Abstract # 121:

Scheduled for Sunday, September 14, 2014 04:00 PM-04:15 PM: Session 19 (Decatur A) Oral Presentation


RANGING BEHAVIOR AMONG WILD WHITE-HANDED GIBBONS (HYLOBATES LAR) IN A MOSAIC FOREST IN HUAI KHA KHAENG WILDLIFE SANCTUARY, WESTERN THAILAND

L. E. Light
The University of Texas at San Antonio, Department of Anthropology, One UTSA Circle, San Antonio, TX 78249, USA
line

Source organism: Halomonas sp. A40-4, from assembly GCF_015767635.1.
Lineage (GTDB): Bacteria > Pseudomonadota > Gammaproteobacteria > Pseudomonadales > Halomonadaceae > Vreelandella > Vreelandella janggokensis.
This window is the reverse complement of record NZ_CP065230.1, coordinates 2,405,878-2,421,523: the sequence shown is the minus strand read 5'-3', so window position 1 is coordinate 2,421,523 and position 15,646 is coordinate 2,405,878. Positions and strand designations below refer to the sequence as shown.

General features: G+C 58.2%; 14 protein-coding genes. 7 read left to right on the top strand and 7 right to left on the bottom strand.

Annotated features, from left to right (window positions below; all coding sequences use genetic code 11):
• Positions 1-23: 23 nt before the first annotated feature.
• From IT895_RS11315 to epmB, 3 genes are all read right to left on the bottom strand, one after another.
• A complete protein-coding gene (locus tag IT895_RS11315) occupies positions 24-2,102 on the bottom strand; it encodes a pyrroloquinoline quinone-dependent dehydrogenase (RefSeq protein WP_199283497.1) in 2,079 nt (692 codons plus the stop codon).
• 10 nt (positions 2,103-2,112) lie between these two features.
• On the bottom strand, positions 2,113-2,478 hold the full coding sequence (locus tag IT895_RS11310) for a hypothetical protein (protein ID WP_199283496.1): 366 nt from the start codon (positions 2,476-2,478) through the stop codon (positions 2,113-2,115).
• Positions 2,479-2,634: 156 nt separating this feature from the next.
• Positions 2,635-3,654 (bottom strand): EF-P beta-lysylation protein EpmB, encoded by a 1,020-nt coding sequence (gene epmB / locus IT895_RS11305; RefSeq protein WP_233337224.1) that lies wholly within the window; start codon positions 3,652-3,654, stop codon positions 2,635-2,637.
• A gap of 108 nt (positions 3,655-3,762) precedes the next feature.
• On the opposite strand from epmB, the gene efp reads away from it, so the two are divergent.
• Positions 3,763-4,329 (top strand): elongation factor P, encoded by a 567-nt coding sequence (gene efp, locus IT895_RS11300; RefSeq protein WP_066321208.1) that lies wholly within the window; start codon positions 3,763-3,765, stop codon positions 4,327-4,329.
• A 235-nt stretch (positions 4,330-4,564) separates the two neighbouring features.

The majority of our knowledge of gibbon ranging behavior comes from evergreen forest where fruit availability is fairly consistent over time and space. For white-handed gibbons, home range area (HR) averages 40 hectares (ha) while daily path length (DPL) averages 1.4km/day. At Huai Kha Khaeng (HKK), wild gibbons occupy a diverse habitat that includes both evergreen forest and highly deciduous mosaic forest with high resource seasonality. This study examines the ranging behavior of gibbons in this unique environment. Specifically, I hypothesize that gibbons living in mosaic forest will have larger HR and longer DPL. Furthermore, I hypothesize that travel patterns will vary based on seasonal availability of resources. Four gibbon groups were followed intensively from March 2012 to May 2013, two inhabiting evergreen forest and two inhabiting mosaic forest. Home range area was calculated using the minimum convex polygon (MCP), kernel density estimate (KDE), and Local Convex Hull (LoCoH) methods. Regardless of method used, HR area varies substantially between habitat type, with evergreen groups measuring 19.7 and 24.1 ha (MCP) and mosaic groups 32.2 and 62.2 ha, suggesting that subjects in HKK alter their overall ranging patterns to deal with local ecological conditions. Forest quality may be a stronger factor than general forest type in driving behavior, yet these results add to the growing evidence of ecological flexibility among this family of small apes.